'IT WAS HELL'
KAMLOOPS — A young German skier spending his first winter away from home as a seasonal employee at Sun Peaks says he is lucky to be alive after getting turned around in the back country near the ski resort Tuesday afternoon.
Luca Beier, 19, was set to go hiking near the Gils, an out of bounds area near the top of Mt. Tod he says is popular with many younger skiers. It wasn't until it was too late that he realized not only did he overshoot the westbowl T-bar area but his friends were no longer behind him.
“I didn't realize they weren't following me,” Beier says. “Then I saw powder and I dropped in (to the bowl.)”
His nearly six hour ordeal began there.
He followed Cat tracks and ended up in the middle of nowhere but once he hit the creek he thought he could follow it down towards Whitecroft and would hit the road.
After dipping into the creek several times (he was soaked up to his knees) and more than an hour of being out on his own he started to second guess whether he would make it out alive.
“For the first hour I was calm, I kept thinking the road must be down there,” he says. “But the longer you hike, the less energy you have, and you start to wonder.”
Just before his phone died he managed to get off several texts to the friends he was supposed to be hiking with to let them know what happened. Only one of those messages got through and it was likely the one that saved him.
“It said 'I followed the Cat tracks and I'm down in the bowl,” he says, noting that allowed his friends to give search and rescue a better idea of where he could be.
His friends to put out a call for help and around 4 p.m Kamloops Search and Rescue was called out, as well as an RCMP helicopter. About three hours after his ordeal started, Beier finally heard the helicopter.
It was almost 8 p.m. by the time he was back on safe ground, at which point he realized he also managed to escape several small avalanches in the bowl around the same time he was in there.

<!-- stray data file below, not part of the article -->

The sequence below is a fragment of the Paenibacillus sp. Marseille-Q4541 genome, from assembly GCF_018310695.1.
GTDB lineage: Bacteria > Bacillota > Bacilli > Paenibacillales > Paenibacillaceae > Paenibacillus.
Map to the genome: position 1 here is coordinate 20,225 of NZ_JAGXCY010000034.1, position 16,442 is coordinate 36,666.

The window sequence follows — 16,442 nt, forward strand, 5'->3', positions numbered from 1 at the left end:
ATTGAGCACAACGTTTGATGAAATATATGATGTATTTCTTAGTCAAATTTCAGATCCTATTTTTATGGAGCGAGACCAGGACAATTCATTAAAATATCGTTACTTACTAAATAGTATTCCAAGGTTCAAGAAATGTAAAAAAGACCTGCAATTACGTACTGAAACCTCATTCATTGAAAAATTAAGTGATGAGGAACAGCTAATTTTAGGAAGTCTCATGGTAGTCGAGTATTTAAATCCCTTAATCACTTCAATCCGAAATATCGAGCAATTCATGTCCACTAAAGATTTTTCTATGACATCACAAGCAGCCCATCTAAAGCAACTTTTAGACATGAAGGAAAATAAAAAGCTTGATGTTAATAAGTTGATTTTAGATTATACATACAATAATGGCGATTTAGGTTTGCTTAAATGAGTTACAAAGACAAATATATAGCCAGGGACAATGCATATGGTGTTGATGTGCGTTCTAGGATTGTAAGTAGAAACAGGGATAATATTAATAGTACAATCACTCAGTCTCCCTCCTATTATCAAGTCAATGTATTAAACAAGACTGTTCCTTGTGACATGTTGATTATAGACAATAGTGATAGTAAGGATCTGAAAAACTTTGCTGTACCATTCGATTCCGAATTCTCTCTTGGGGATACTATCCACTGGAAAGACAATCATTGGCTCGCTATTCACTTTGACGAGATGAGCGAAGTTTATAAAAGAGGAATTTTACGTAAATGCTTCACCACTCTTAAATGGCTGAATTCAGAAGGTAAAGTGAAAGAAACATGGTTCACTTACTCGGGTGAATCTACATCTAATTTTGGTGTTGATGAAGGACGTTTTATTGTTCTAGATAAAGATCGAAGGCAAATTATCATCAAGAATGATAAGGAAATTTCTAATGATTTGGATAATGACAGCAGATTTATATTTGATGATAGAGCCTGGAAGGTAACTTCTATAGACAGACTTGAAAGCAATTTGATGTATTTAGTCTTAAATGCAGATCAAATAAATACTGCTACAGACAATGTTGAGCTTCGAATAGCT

“(In the helicopter) they said there had recently been three avalanches in the bowl, right where I dropped in and because I didn't see any they think I may have caused them,” he says. “I was screaming like crazy and I know I caused at least one small one... I slid down on the first few layers (of snow) and couldn't stop.”
Search and rescue members wrapped Beier in heat blankets to help fend off the minor hypothermia he developed and though he lost his skis and goggles he walked away physically unscathed aside from a small cut on his nose and being quite cold. Mentally he is a changed man.
“I definitely will never end up like this again. I would never wish anybody this experience,” he says. “It was hell.”
He says while he has heard of a couple rescues this winter, he didn't think much of it.
“I had heard of a couple of them.... I was just 'stupid how people this age are', don't think anything will happen,” Beier says. “People need to know how easily you can get stuck up there.”
He hopes his story will open some eyes to the dangers out there, and serve as a reminder to not follow tracks into the back country.
He also reminds people to bring a fully charged phone and survival gear, to go with at least one other person and know the area you're heading in to. And if you do get lost?
“You cannot give up,” he says, adding “I can't thank them enough for finding me.... I can't believe how much luck I had.”
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